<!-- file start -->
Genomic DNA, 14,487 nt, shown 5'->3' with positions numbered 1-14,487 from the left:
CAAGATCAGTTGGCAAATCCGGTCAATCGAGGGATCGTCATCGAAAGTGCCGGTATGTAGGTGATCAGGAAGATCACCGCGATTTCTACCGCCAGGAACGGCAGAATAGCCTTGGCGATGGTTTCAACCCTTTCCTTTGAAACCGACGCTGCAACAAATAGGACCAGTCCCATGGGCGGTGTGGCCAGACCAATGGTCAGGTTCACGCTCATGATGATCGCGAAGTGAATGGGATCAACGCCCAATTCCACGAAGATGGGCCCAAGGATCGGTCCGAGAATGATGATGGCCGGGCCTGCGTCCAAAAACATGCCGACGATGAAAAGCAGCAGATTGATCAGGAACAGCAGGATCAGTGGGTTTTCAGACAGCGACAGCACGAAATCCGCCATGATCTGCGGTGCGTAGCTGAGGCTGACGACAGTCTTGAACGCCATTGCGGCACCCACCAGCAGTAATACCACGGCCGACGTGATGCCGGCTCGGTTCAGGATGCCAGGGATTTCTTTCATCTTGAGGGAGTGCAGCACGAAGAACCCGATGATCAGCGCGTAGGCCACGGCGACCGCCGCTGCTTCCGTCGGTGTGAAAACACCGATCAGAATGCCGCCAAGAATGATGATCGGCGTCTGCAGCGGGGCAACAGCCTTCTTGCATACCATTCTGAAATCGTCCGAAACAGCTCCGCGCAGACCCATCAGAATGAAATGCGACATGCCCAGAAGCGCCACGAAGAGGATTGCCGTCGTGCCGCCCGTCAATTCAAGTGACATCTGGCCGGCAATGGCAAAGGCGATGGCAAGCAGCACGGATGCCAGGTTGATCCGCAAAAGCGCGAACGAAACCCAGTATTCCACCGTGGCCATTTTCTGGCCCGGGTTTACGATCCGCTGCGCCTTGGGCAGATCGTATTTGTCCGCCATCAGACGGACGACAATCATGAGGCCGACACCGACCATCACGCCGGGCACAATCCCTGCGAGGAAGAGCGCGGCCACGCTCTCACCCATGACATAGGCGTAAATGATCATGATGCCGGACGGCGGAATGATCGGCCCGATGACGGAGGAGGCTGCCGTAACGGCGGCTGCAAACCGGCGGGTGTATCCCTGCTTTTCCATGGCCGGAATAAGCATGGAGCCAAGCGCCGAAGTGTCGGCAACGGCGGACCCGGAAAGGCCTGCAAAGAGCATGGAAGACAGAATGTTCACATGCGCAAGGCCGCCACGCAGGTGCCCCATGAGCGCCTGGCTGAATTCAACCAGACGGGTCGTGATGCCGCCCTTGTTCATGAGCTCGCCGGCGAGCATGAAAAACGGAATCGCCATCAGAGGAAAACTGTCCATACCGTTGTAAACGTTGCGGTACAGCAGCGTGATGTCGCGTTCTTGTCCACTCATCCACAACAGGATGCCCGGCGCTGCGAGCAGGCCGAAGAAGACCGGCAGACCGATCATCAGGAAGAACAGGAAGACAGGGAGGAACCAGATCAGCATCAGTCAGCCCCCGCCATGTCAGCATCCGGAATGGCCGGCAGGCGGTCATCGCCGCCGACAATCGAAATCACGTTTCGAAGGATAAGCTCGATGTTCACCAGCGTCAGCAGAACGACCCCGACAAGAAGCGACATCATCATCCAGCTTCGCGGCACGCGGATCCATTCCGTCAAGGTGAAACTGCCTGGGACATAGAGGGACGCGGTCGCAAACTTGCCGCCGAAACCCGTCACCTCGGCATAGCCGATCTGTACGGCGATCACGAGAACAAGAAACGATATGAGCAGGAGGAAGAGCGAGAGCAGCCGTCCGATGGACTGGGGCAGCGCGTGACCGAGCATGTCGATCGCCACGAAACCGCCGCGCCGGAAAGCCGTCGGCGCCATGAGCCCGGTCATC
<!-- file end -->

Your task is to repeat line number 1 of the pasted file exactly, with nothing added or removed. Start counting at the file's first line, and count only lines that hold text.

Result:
Genomic DNA, 14,487 nt, shown 5'->3' with positions numbered 1-14,487 from the left: